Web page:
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Conversation 26 comments by 18 users
  • bogdan
    +8

    I guess German language fits in the "easy" category too? It definitely should. For an English speaker it is probably the easiest of them all to learn.

    • typesprite
      +5

      As a native speaker I wouldn't classify German as a language that is easy to learn. But it doesn't really fit in the medium category either. Yeah, there are several words that are similar in English and German but you can't build a sentence based on similar words. And then again German is easier than Hindi or Russian but more difficult than French/Spanish/Italian. From what I see, most non-native speakers struggle the most with the gendered nouns and grammar.

      Well, here's a little digression on the German language and then can judge for yourself. :)

      One of the easiest ways to tell if someone is a non-native speaker (apart from the pronunciation) is the use of gendered nouns. There are 3 gendered nouns: "der" (male), "die" (female) and "das" (neutral, neuter) and these change based on: plural, accusative & genitive case. Most of the time it's not that easy to guess the gendered noun. For example: the car - das Auto (neuter). That makes sense. A car is an object so 'das' fits in perfectly. But not all objects go for the neuter like: the cup - die Tasse (female) or the apple - der Apfel (male), the garden - der Garten and so on. I'm not sure why but most people I met from the US or Canada say 'die Auto'. This might be a coincidence though. You could say that this is similar to French with one additional article.

      Animals have an additional layer (category name) and are separated by gender. The general/category name can come with the female article (the cat - die Katze), the male (the dog - der Hund) or neuter (the pig - das Schwein).
      Pro tip: most animals which are in the category 'farm animals' have a neuter article. You would eat it? Then use 'das'. This works 90% of the time. The female and male animals also have a specific name and a lot of them don't use the same noun for both genders or are completely different. The pig: das Schwein, die Sau (female), der Eber (male).
      Again similar to French but in French the female and male nouns are stronger connected and follow a logic (most of the time):
      a/the cat - ein/der Kater - un/le chat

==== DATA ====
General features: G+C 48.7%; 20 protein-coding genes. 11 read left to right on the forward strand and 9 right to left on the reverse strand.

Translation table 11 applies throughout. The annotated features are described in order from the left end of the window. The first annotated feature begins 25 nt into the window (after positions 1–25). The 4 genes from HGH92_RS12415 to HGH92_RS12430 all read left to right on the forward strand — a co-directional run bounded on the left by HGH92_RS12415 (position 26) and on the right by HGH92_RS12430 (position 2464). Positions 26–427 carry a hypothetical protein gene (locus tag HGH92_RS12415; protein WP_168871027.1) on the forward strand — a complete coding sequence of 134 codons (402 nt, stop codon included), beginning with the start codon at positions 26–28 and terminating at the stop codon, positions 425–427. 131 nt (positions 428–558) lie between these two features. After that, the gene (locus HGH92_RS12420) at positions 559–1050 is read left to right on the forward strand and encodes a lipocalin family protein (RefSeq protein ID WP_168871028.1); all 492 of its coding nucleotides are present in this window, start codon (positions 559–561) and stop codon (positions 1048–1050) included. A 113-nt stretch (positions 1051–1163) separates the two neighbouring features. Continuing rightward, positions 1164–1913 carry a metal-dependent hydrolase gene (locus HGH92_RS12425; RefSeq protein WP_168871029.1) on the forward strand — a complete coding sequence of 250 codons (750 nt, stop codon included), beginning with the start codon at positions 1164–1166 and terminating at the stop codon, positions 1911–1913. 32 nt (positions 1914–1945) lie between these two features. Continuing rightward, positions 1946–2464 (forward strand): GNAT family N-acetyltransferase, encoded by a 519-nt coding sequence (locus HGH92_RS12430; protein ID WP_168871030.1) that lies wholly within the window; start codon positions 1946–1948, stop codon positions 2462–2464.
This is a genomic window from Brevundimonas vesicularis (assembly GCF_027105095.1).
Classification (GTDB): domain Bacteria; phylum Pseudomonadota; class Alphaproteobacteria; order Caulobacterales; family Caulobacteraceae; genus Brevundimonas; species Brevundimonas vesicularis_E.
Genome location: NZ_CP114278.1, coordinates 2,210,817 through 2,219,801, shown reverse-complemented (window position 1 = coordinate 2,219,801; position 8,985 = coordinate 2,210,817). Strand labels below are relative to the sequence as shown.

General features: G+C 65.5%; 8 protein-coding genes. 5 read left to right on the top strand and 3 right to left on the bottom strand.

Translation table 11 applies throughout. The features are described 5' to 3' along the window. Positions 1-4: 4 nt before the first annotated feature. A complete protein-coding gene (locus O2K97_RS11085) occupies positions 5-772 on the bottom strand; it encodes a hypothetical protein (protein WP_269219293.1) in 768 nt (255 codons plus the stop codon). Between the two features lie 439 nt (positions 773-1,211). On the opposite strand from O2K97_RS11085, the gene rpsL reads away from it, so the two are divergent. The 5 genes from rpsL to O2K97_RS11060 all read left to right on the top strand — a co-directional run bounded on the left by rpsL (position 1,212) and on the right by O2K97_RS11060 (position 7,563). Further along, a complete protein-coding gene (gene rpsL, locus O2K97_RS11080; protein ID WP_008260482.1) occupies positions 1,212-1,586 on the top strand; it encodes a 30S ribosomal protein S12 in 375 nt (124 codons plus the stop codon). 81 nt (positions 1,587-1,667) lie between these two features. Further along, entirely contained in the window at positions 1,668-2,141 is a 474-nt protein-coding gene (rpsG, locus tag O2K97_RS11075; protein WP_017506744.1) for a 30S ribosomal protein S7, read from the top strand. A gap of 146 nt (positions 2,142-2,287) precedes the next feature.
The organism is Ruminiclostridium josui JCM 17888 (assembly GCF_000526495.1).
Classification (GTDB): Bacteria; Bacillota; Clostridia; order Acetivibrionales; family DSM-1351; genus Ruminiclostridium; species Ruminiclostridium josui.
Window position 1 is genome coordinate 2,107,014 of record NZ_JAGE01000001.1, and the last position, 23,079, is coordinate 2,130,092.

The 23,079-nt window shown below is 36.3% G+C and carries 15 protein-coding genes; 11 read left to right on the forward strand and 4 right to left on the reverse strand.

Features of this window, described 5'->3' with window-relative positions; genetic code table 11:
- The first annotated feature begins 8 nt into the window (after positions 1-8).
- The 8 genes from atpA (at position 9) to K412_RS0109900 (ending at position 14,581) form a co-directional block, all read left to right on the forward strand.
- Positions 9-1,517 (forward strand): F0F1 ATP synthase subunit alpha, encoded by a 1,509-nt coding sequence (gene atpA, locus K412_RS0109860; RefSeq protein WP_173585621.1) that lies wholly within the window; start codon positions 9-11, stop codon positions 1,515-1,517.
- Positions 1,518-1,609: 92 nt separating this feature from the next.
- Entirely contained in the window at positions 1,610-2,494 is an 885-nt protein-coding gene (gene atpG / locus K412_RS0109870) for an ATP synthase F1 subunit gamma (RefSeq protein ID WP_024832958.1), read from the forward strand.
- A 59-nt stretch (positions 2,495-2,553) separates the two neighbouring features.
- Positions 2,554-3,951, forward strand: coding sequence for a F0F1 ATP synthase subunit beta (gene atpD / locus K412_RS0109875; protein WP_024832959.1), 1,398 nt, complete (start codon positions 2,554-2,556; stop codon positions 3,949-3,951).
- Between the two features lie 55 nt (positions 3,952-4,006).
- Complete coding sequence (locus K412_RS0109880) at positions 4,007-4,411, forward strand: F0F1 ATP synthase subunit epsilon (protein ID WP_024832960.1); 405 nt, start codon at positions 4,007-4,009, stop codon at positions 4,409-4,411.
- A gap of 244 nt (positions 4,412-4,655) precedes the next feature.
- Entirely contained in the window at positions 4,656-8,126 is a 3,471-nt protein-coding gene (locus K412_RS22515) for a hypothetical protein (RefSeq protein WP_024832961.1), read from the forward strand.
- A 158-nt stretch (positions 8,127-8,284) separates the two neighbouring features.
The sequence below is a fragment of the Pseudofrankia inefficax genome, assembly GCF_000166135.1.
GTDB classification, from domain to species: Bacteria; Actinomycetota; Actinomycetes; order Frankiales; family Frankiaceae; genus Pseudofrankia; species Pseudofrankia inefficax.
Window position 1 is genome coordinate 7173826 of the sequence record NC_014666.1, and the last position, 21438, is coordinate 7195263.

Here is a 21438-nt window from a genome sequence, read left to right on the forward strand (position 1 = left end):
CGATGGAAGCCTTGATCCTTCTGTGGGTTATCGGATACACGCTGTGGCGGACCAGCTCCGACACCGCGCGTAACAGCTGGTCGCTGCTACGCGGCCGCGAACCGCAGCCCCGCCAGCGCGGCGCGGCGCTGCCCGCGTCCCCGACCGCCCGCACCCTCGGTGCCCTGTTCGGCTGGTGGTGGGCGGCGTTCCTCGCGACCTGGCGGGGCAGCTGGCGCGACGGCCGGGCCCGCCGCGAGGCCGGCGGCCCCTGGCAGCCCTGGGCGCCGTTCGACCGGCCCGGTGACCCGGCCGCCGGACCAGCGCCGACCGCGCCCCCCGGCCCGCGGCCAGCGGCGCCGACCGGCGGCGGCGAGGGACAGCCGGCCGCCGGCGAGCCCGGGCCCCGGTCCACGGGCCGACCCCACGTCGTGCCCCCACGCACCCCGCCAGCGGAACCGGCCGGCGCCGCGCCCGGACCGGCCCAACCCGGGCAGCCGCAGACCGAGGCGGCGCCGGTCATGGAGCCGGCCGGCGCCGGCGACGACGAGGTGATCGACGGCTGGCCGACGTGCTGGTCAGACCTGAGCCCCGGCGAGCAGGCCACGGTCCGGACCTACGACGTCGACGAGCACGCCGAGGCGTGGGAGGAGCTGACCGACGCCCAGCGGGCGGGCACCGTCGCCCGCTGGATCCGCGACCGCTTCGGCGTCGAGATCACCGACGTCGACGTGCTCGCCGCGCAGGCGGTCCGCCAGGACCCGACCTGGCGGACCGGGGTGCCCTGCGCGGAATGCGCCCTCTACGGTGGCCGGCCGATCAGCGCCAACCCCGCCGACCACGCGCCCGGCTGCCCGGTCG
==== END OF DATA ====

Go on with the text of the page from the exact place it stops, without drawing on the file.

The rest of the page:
a/the cat - eine/die Katze - une/la chatte
      a/the dog - ein/der Hund - un/le chien
      a/the dog - eine/die Hündin - une/la chienne

      Ok, let's talk about the plural form: Most nouns don't have a simple plural 's' in German like in English or French. In some nouns you swap the vowel with an umlaut and in others you add an 'n' or 'en' at the end. For instance: the brother / der Bruder - the brothers / die Brüder. Yes, you use the female form for your brothers in German! :D Most if not all plural forms are used with the female article… (not sure if there are exceptions though lol) Well, I won't cover the word 'my' here… this post is long enough already. :P
      German for 'my': mein, meine, meinen, meinem, meiner, meines
      French: mon, ma, mes

      Well, and about grammar in general: Sentence building is a bit different in German than in English. I have a hard time with this too when I write something in English. That is because you can't directly translate a sentence word by word. That's why most suggestions in google translate are garbage or simply sound weird.

      Maybe some of you noticed: A lot of Germans use the present or past perfect in their sentences. That's because it's pretty common in German to use the present/past perfect instead of the present/past tense. For example: We played [insert favorite game] last weekend.
      Wir haben [Lieblingsspiel einfügen] letztes Wochenende gespielt. (I think you gue...

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      • Squid4Hire
        +2

        I think German is still probably easier. French and italian are more unfamiliar imo. Most of those words have English cognates. We wir, haben, have, letztes last, wochen week, ende, end, gespeilt no cognate.

        • RsonW
          +2

          I'm a native English speaker who learned French. French has a ton of cognates with English also. You vous, reason raison, season saison, final finale, simple simple, clock cloche, one un, etc

          • typesprite
            +3

            I had the same impression when I learned French. There are similarities in all three languages but I had the impression that French is bit closer to English than German is. And imho the grammar seems more logical in French than in German. Sometimes German feels a bit chaotic and there are some cases I can't even explain as a native speaker...

            Well, speaking about similarities; wasn't there a meme:
            English: surprise
            French: surprise
            German: Überraschung :D

            • ddecator
              +1

              Which is interesting, considering English comes from Germanic roots

            • typesprite
              +2
              @ddecator -

              Definitely! I never thought about it up until now, but it seems that German and English have a stronger connection from their ancestry compared to the Italic/Romance languages French/Italian. It's a bit odd that they aren't more alike. Like Dutch for example which sounds to me like a German dialect, even though I never learned it.